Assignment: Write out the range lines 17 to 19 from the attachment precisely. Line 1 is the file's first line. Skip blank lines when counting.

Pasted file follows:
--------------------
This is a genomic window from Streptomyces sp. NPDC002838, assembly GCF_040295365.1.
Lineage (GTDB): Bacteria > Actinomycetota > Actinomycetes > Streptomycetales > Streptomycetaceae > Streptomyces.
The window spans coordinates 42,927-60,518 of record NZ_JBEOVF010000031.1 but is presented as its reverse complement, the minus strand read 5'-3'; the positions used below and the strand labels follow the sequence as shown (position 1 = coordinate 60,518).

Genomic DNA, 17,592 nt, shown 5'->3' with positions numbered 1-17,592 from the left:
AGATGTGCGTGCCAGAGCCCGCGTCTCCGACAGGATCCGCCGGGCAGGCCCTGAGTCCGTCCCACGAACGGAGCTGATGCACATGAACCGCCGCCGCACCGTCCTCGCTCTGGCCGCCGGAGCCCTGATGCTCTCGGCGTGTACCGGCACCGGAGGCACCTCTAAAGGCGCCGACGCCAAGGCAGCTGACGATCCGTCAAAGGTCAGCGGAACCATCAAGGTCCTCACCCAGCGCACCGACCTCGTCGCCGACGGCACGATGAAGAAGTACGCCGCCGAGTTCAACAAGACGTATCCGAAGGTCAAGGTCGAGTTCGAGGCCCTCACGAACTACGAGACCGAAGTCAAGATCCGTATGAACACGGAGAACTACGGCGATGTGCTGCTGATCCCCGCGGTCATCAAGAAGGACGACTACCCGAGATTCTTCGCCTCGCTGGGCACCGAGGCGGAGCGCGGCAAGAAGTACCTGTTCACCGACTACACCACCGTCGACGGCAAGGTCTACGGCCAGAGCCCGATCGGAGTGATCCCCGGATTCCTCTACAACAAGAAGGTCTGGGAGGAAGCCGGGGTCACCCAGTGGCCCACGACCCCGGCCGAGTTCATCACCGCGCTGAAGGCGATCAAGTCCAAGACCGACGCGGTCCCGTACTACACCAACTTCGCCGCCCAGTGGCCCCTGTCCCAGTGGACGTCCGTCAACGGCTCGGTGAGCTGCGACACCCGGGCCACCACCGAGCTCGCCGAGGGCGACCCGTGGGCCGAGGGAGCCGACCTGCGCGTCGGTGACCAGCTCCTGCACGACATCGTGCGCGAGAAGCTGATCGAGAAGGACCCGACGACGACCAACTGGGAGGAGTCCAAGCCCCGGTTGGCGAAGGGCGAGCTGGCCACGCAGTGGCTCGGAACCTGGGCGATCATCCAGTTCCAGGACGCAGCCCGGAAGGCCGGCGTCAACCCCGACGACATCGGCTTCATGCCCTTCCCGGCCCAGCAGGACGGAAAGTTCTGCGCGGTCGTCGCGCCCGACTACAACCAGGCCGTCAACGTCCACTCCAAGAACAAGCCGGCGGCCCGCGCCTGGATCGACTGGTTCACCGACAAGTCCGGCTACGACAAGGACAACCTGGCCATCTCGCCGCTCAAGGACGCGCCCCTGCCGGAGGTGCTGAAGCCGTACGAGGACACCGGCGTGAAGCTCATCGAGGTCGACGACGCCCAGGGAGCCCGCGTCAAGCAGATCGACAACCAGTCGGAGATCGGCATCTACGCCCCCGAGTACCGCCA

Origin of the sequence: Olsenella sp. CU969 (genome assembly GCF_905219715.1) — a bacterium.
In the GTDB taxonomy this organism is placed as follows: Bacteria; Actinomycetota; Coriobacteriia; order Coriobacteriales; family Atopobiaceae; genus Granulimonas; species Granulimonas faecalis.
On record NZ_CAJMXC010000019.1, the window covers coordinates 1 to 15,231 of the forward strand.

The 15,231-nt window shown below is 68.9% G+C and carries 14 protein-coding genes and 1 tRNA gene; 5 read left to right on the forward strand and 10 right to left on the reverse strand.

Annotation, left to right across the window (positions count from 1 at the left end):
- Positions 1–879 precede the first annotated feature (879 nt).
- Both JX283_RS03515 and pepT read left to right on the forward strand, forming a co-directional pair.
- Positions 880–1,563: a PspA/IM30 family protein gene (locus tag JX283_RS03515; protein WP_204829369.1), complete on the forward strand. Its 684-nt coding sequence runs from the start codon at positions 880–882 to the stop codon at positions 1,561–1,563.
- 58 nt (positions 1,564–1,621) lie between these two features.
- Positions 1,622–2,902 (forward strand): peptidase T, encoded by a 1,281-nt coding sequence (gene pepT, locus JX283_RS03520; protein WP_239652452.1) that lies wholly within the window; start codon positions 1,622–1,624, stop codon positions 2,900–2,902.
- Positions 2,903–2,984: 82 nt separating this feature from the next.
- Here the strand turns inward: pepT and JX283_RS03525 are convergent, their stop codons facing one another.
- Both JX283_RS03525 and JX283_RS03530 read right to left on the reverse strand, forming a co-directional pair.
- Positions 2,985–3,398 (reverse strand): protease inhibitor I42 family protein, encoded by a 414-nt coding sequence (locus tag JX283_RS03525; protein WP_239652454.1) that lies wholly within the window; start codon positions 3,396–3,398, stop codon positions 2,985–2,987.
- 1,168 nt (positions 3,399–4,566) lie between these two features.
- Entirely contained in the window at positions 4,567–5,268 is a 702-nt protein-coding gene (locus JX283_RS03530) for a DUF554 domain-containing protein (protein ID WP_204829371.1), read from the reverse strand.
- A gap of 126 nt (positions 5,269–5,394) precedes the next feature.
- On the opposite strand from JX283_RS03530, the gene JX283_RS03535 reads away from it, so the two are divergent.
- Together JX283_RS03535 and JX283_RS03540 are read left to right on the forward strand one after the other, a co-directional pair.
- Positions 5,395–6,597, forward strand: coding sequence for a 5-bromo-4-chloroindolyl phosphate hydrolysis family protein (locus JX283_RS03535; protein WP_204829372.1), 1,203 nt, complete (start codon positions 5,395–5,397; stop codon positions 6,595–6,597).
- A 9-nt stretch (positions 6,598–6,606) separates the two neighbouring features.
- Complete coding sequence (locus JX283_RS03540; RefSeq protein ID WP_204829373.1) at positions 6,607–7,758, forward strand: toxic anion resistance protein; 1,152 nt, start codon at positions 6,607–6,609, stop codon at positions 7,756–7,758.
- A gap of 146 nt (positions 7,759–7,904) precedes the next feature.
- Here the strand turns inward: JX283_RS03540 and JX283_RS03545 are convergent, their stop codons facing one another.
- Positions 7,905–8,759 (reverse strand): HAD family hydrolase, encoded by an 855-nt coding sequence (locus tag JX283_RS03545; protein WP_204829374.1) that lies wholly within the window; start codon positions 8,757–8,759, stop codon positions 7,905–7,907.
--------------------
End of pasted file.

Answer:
- Here the strand turns inward: pepT and JX283_RS03525 are convergent, their stop codons facing one another.
- Both JX283_RS03525 and JX283_RS03530 read right to left on the reverse strand, forming a co-directional pair.
- Positions 2,985–3,398 (reverse strand): protease inhibitor I42 family protein, encoded by a 414-nt coding sequence (locus tag JX283_RS03525; protein WP_239652454.1) that lies wholly within the window; start codon positions 3,396–3,398, stop codon positions 2,985–2,987.